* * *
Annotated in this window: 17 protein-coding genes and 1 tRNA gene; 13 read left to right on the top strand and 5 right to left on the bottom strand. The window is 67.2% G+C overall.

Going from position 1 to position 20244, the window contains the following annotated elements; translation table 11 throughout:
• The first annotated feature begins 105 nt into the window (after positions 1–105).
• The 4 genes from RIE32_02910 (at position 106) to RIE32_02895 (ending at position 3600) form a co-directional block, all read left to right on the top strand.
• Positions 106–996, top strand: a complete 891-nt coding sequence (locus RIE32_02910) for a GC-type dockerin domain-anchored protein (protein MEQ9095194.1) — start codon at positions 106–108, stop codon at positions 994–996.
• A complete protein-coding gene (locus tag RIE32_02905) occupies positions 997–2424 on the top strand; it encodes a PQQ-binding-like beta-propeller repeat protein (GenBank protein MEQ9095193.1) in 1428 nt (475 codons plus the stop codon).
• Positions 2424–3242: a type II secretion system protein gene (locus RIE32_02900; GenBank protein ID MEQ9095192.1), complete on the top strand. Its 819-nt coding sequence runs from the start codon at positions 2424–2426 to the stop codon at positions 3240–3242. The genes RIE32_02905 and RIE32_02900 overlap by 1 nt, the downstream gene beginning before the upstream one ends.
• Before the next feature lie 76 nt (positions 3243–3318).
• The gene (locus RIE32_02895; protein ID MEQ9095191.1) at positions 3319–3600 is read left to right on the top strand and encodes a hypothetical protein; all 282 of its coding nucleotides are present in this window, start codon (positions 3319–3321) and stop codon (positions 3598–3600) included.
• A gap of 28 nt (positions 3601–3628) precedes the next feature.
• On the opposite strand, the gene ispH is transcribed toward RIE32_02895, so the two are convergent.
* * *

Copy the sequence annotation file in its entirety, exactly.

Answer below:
Annotated in this window: 17 protein-coding genes and 1 tRNA gene; 13 read left to right on the top strand and 5 right to left on the bottom strand. The window is 67.2% G+C overall.

Going from position 1 to position 20244, the window contains the following annotated elements; translation table 11 throughout:
• The first annotated feature begins 105 nt into the window (after positions 1–105).
• The 4 genes from RIE32_02910 (at position 106) to RIE32_02895 (ending at position 3600) form a co-directional block, all read left to right on the top strand.
• Positions 106–996, top strand: a complete 891-nt coding sequence (locus RIE32_02910) for a GC-type dockerin domain-anchored protein (protein MEQ9095194.1) — start codon at positions 106–108, stop codon at positions 994–996.
• A complete protein-coding gene (locus tag RIE32_02905) occupies positions 997–2424 on the top strand; it encodes a PQQ-binding-like beta-propeller repeat protein (GenBank protein MEQ9095193.1) in 1428 nt (475 codons plus the stop codon).
• Positions 2424–3242: a type II secretion system protein gene (locus RIE32_02900; GenBank protein ID MEQ9095192.1), complete on the top strand. Its 819-nt coding sequence runs from the start codon at positions 2424–2426 to the stop codon at positions 3240–3242. The genes RIE32_02905 and RIE32_02900 overlap by 1 nt, the downstream gene beginning before the upstream one ends.
• Before the next feature lie 76 nt (positions 3243–3318).
• The gene (locus RIE32_02895; protein ID MEQ9095191.1) at positions 3319–3600 is read left to right on the top strand and encodes a hypothetical protein; all 282 of its coding nucleotides are present in this window, start codon (positions 3319–3321) and stop codon (positions 3598–3600) included.
• A gap of 28 nt (positions 3601–3628) precedes the next feature.
• On the opposite strand, the gene ispH is transcribed toward RIE32_02895, so the two are convergent.